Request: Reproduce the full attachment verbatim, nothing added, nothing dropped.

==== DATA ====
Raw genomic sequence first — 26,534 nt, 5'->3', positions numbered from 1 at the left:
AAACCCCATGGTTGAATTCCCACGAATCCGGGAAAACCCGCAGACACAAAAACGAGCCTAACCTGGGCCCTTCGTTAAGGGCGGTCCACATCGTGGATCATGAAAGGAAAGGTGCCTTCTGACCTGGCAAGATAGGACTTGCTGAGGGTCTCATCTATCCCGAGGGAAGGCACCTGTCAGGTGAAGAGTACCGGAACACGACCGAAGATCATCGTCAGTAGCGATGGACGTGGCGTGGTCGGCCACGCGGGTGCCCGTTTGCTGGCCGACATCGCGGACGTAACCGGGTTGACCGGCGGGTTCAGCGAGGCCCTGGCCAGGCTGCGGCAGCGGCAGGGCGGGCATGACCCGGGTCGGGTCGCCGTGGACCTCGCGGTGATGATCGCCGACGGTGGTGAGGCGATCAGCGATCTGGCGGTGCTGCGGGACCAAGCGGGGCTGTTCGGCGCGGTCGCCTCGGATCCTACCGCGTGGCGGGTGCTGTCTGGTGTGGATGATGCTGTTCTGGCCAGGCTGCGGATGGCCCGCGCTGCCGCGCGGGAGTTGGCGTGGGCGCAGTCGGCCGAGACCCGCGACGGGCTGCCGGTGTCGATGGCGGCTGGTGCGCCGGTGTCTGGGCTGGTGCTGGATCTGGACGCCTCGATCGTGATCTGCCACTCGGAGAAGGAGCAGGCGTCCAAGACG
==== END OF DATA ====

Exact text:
Raw genomic sequence first — 26,534 nt, 5'->3', positions numbered from 1 at the left:
AAACCCCATGGTTGAATTCCCACGAATCCGGGAAAACCCGCAGACACAAAAACGAGCCTAACCTGGGCCCTTCGTTAAGGGCGGTCCACATCGTGGATCATGAAAGGAAAGGTGCCTTCTGACCTGGCAAGATAGGACTTGCTGAGGGTCTCATCTATCCCGAGGGAAGGCACCTGTCAGGTGAAGAGTACCGGAACACGACCGAAGATCATCGTCAGTAGCGATGGACGTGGCGTGGTCGGCCACGCGGGTGCCCGTTTGCTGGCCGACATCGCGGACGTAACCGGGTTGACCGGCGGGTTCAGCGAGGCCCTGGCCAGGCTGCGGCAGCGGCAGGGCGGGCATGACCCGGGTCGGGTCGCCGTGGACCTCGCGGTGATGATCGCCGACGGTGGTGAGGCGATCAGCGATCTGGCGGTGCTGCGGGACCAAGCGGGGCTGTTCGGCGCGGTCGCCTCGGATCCTACCGCGTGGCGGGTGCTGTCTGGTGTGGATGATGCTGTTCTGGCCAGGCTGCGGATGGCCCGCGCTGCCGCGCGGGAGTTGGCGTGGGCGCAGTCGGCCGAGACCCGCGACGGGCTGCCGGTGTCGATGGCGGCTGGTGCGCCGGTGTCTGGGCTGGTGCTGGATCTGGACGCCTCGATCGTGATCTGCCACTCGGAGAAGGAGCAGGCGTCCAAGACG